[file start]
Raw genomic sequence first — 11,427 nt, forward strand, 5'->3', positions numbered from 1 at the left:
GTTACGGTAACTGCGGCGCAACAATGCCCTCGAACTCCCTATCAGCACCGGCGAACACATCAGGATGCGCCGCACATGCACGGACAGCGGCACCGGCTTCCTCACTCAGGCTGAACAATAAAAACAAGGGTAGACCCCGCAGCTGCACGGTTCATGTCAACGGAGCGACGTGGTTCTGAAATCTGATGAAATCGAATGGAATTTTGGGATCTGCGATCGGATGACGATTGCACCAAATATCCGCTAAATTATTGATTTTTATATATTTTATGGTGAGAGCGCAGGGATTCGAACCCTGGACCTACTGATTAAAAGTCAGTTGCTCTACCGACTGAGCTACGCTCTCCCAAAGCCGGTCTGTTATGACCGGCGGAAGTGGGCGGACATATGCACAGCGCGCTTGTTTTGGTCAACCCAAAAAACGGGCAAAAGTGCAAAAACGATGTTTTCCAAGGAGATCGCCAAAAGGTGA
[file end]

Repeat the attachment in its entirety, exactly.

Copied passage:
Raw genomic sequence first — 11,427 nt, forward strand, 5'->3', positions numbered from 1 at the left:
GTTACGGTAACTGCGGCGCAACAATGCCCTCGAACTCCCTATCAGCACCGGCGAACACATCAGGATGCGCCGCACATGCACGGACAGCGGCACCGGCTTCCTCACTCAGGCTGAACAATAAAAACAAGGGTAGACCCCGCAGCTGCACGGTTCATGTCAACGGAGCGACGTGGTTCTGAAATCTGATGAAATCGAATGGAATTTTGGGATCTGCGATCGGATGACGATTGCACCAAATATCCGCTAAATTATTGATTTTTATATATTTTATGGTGAGAGCGCAGGGATTCGAACCCTGGACCTACTGATTAAAAGTCAGTTGCTCTACCGACTGAGCTACGCTCTCCCAAAGCCGGTCTGTTATGACCGGCGGAAGTGGGCGGACATATGCACAGCGCGCTTGTTTTGGTCAACCCAAAAAACGGGCAAAAGTGCAAAAACGATGTTTTCCAAGGAGATCGCCAAAAGGTGA